I got involved because I love textiles – looking at them, touching them and marveling at the incredibly beautiful things people make using them. I’m a mediocre crocheter at best, but I love visiting yarn shops when I travel and usually Google “cityname yarn” when I arrive in a new city. I’m also a techie nerd and couldn’t wait to get an online store up and running for our co-op. I bought the domain name miamiyarn.com thinking people looking for yarn in Miami would find our new venture, whatever the name ended up being.

Sadly, time was short and the consortium investor’s reasons for participating differed greatly. Some envisioned a textile arts maker space with an array of both traditional and trendy yarn, others felt moving the contents of the existing shop to a smaller, more affordable space with a table for folks to gather and knit was all they could support. Time ran out, the shop sold at fire sale prices and I parked miamiyarn,com and waited for an inspiration.

So now I’m unparking it.

MiamiYarn.com is going to be the home my latest project, Yarn Play – an alternative way for Floridians to play with yarn. Turn a skein of natural wool into a dappled sweat band or a  hot little cell phone caddy — items we can use in  tropical paradise!

And, because the nerdy part of me is easily amused by many things and the lover of textiles that I am often sees things that are too good not to share, there will be a steady stream of eclectic randomness woven in as well.

~Jane

 

Hello 2016!! Yarn dyeing “Maker Bags” are here!

new kit

The first day of a new year – the best day of the year! The holidays are over and the fridge is full of  last night’s party food. I feel caught up with almost everything and everybody on my year-end list so this is always the day to get a good start on a new year. Some years that involves staying in nightclothes all day, reading and nibbling; when the kids were little, it was parades.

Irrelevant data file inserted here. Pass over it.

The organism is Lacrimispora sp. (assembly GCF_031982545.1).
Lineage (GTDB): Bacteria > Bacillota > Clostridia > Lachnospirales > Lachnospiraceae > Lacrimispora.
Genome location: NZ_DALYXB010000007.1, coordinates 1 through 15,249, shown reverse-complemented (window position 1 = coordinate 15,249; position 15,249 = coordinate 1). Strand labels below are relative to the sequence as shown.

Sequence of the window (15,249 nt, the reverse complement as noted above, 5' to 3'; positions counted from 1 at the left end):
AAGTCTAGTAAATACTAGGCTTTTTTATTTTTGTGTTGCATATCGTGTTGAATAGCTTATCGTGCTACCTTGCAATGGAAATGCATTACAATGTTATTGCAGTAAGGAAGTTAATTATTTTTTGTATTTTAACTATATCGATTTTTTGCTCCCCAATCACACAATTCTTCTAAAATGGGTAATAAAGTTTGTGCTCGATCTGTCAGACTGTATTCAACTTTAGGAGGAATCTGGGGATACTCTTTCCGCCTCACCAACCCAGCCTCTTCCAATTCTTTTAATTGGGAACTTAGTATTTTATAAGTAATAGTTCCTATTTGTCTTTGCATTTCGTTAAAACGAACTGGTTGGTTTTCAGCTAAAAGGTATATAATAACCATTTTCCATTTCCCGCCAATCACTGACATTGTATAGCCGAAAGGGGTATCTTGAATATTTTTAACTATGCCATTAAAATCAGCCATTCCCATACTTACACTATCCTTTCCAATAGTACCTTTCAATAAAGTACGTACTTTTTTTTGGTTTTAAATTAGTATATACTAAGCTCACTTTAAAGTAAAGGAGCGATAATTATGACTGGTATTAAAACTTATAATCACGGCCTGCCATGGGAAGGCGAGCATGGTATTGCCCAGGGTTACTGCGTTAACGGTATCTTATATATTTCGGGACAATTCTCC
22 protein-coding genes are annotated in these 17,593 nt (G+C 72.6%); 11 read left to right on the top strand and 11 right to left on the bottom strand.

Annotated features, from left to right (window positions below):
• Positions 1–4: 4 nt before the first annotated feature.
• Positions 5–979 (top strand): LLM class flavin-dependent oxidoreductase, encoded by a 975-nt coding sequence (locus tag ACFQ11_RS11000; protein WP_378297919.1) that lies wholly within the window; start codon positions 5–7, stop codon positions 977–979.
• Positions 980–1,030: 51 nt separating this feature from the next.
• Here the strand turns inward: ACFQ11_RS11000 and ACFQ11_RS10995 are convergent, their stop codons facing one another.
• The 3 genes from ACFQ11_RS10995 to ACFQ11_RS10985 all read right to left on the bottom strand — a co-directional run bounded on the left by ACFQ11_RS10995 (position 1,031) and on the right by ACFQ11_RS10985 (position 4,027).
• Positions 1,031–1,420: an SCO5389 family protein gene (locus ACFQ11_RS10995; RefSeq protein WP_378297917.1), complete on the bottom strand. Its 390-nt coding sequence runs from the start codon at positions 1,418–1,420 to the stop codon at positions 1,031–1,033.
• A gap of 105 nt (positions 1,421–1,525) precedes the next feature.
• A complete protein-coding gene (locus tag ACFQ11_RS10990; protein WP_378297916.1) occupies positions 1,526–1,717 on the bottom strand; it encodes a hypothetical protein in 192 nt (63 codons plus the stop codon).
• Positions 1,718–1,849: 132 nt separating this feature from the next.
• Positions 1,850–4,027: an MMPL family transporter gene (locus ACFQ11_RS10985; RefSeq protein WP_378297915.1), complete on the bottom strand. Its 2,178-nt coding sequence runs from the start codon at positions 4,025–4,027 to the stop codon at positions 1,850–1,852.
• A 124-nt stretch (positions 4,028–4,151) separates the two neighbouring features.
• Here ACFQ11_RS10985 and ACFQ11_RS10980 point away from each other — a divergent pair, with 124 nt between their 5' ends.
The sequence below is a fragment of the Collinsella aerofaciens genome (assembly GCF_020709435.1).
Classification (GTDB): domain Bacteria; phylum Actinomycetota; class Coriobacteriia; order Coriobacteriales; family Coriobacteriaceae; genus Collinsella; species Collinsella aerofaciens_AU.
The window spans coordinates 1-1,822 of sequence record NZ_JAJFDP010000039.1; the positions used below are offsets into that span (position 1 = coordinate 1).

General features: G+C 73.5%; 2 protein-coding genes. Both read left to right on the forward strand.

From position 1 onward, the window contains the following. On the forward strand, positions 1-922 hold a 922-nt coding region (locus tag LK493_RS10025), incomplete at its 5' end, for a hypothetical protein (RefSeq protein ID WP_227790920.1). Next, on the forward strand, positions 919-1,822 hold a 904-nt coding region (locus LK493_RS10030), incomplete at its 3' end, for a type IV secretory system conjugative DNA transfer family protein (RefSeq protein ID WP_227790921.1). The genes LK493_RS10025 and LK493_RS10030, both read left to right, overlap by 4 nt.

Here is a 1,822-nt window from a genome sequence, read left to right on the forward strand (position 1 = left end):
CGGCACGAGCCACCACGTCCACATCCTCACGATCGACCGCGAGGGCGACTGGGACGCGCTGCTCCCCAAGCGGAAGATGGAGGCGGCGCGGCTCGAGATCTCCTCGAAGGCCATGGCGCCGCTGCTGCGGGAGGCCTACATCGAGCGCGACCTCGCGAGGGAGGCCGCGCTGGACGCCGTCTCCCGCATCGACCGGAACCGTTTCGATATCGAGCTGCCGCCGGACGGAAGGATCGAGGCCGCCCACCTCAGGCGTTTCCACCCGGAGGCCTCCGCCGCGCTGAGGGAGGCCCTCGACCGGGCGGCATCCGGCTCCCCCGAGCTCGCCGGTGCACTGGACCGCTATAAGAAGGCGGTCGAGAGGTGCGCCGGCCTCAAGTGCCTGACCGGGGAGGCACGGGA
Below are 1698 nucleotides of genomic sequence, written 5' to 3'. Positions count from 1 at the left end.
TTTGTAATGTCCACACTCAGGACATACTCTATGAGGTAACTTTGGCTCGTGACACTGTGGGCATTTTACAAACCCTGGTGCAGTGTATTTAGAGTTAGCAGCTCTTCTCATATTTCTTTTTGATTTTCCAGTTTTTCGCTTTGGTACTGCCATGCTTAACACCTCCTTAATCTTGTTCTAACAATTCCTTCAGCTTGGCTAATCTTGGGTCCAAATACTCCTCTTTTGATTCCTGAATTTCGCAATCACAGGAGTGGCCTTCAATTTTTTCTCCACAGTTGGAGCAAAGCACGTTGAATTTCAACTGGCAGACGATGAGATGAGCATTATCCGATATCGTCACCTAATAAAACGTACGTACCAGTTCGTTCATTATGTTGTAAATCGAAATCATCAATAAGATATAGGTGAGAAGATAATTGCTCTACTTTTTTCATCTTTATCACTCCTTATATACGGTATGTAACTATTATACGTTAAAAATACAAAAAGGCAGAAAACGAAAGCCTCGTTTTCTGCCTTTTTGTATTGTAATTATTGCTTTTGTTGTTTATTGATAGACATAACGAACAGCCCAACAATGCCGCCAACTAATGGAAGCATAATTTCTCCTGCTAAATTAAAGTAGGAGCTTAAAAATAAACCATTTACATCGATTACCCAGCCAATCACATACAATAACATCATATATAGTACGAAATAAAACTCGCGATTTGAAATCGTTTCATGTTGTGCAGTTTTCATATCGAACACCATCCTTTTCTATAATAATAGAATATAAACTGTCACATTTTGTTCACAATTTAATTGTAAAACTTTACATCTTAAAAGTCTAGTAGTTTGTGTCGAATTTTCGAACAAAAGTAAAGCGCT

This year there’s a project dangling over me — not unfinished business exactly – more like not properly started business. It involves yarn and, like many knitting and crochet projects that involve yarn, it’s been picked up and put down many times. Today’s the day for Yarn Play.

What is Yarn Play?

I while back I realized there aren’t very many fun, yet educational projects, you can do with kids – or other adults for that matter. I was thinking back to Science Fair time in the public schools and how my kids often had fun ideas for experiments. We kicked them around the dinner table and worked on them together because we were interested to see the outcome. The fun of that process was usually overshadowed by the torture of getting them write the report and get it on a project board, but now that they are both successful young adults, I can look back wistfully to those days when playing with science was fun.